Why Is Nato Member Turkey Eyeing Up a Partnership with Russia?

Nikola Mikovic

AFP Photo: Pavel Golovkin

Historically, Russia and Turkey have always been rivals, geopolitically speaking. In recent times they have, however, managed to forge a working partnership in Syria, Libya and Nagorno-Karabakh, but it is one that depends heavily on their current relations with what is still the world’s biggest power – the United States.

Ankara and Washington are allies in Nato but they have been at odds over some big issues, such as Turkey’s purchase of the Russian S-400 anti-aircraft missile system – a move that resulted in the US imposing sanctions last year. Then there are significant differences on regional policy – namely, America’s support for the Kurdish-led People’s Protection Units in Syria and Washington’s refusal to extradite Fethullah Gulen, the Turkish cleric who has been living in Pennsylvania since the late 1990s but is regarded by the Turkish government as a dangerous dissident who incited the 2016 attempted coup.

From Ankara’s point of view, that all makes Russia a better bet than the US as a strategic partner – and the Turkish people seem to agree. A recent survey revealed that nearly 79 percent of respondents would prefer that Turkey partners with Russia rather than the United States. When asked, “Do you think Turkey should cooperate with the US while conducting its foreign policy?” 73 percent responded, “No.”

From the Kremlin’s perspective, a rupture in US-Turkish relations could lead to the destruction of the old world order and undermine the unity of the West. Not so long ago, Turkey used its power of veto to water down an official condemnation by Nato of the president of Belarus, Alexander Lukashenko. Turkish officials reportedly insisted that Nato should not collectively oppose Belarus or demand the release of political prisoners. Unless Ankara changes tack, it will be very difficult for Nato to take a united position on Belarus, Russia’s only ally in Europe.

But won’t Turkish president Recep Tayyip Erdogan, who once called Vladimir Putin “dear friend,” expect something in return? And what might that be?

In April, Russia suspended flights to Turkish airports, allegedly because of the rising number of Covid-19 cases in Turkey. The reality is a different story; this was Moscow putting pressure on Ankara over another matter altogether.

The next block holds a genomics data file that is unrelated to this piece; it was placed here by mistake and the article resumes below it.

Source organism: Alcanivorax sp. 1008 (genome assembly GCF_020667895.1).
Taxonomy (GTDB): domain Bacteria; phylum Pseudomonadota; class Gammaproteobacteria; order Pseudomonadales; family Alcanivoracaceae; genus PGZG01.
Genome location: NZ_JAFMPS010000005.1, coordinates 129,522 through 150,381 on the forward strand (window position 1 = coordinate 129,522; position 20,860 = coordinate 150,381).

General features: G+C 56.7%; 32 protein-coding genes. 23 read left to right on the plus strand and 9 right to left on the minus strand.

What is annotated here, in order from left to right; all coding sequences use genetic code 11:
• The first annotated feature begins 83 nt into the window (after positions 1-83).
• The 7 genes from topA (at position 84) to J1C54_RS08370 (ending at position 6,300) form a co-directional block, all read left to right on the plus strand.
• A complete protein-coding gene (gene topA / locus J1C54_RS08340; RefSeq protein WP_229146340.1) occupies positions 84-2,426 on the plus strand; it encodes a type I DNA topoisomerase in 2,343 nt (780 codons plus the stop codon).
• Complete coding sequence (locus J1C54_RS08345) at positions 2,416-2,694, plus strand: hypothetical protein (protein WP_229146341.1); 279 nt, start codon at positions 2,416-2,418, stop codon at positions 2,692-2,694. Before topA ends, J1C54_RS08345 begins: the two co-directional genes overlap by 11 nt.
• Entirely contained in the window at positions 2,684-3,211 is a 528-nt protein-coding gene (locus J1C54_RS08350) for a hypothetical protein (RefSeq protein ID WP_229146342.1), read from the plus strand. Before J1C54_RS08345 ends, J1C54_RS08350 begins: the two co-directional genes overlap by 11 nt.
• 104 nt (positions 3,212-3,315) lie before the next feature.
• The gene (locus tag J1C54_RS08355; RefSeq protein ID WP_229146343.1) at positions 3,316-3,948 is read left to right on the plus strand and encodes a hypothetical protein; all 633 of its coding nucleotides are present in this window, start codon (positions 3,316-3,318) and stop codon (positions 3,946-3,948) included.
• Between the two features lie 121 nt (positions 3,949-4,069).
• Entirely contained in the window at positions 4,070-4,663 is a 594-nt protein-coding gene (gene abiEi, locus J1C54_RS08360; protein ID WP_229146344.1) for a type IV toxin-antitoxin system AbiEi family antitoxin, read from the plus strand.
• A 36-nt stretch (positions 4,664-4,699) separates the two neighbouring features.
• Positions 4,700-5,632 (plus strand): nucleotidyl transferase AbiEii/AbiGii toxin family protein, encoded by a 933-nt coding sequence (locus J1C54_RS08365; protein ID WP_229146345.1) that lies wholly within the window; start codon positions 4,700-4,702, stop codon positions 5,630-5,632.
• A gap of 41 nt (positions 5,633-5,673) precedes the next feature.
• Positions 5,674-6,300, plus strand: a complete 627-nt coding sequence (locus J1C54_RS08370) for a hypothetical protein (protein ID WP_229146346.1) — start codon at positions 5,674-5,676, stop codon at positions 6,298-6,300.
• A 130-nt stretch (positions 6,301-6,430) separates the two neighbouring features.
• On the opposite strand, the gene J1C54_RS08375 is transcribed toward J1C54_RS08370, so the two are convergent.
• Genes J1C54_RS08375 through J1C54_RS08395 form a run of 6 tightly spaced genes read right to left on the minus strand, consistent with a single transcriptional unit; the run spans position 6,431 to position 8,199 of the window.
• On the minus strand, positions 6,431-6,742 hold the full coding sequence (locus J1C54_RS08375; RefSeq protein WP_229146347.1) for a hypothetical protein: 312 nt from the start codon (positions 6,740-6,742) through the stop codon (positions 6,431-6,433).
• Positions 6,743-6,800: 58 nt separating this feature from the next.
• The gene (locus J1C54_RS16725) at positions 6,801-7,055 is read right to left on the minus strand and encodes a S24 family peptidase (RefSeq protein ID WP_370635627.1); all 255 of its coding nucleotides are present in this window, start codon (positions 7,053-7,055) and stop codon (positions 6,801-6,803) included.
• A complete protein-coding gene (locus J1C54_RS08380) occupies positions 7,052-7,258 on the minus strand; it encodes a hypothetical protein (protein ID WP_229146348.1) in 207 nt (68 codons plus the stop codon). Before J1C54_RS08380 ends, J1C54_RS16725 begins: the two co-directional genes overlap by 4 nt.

At the time, Erdogan was hosting the president of Ukraine, Volodymyr Zelensky, in Istanbul, along with their respective defense chiefs to discuss strengthening their “strategic partnership.” It is no secret that Ukraine is interested in purchasing Turkish-made Bayraktar drones that played such a crucial role during the Nagorno-Karabakh conflict between Azerbaijan and Armenia last autumn, and wants to deploy them in its ongoing struggle against pro-Russian forces in the Donbass region of eastern Ukraine.

Moscow denies that the cancellation of flights and the warming relations between Ankara and Kiev are in any way connected. But the Kremlin has a track record of finding imaginative ways to show its displeasure.

In 2015, Turkey downed a Russian fighter jet in Syria. Russia retaliated by banning all tomato imports from Turkey. At the time, some regarded Moscow’s response as too feeble. But not only did the move badly affect Turkish exporters (Russia was Turkey’s biggest export market for tomatoes), it actually strengthened domestic production in Russia as the government invested in greenhouse projects.

Erdogan’s independence of mind and method in foreign policy may have raised Turkey’s global status, but the economy remains his weak spot. According to Turkish tourism operators, Russia’s flight ban is likely to cost the country around $500 million in lost business – a situation serious enough to warrant inviting a Russian health delegation to visit Turkey to review the safety measures in place at Turkish resorts, and for Ankara to keep petitioning Moscow to reconsider.

As with the tomato ban, which lasted two years, the issue will no doubt be resolved sooner or later, and Russia and Turkey will resume cooperation, primarily in the field of energy. Russia is heavily involved in building the Akkuyu nuclear power plant in Turkey’s Mersin province and has completed construction of the TurkStream natural gas pipeline. The recent discovery of new natural gas deposits in the Black Sea means that Ankara could become less dependent on Russia for energy eventually, but in the meantime the Akkuyu project and the S-400 missile system are likely to ensure a long-term Russian presence in Turkey.

That does not mean Russia and Turkey are, or ever will be, friends, however. They may agree on ceasefires and control their proxies on the ground in Syria and Libya, but their goals are diametrically opposed.

Judging by his current actions, Erdogan intends to persist with ensuring that Turkey is an influential player in the region’s energy-rich territories. Any “partnership” between Moscow and Ankara will consist of ramping up any local tensions, for which there is ample potential.

In the Eastern Mediterranean, the dispute over gas exploration could escalate into conflict. In Libya, Turkey’s signing of a controversial maritime boundary treaty with the UN-backed Government of National Accord is a blatant move to secure a share of the country’s oil and gas reserves. Even the potential for more upheaval in the Middle East and Central Asia cannot be discounted.

What is certain is that any opportunity for more muscle-flexing by Russia and Turkey means that new conflicts, wars and territorial claims are inevitable.


Nikola Mikovic is a political analyst in Serbia. His work focuses mostly on the foreign policies of Russia, Belarus and Ukraine, with special attention on energy and “pipeline politics.”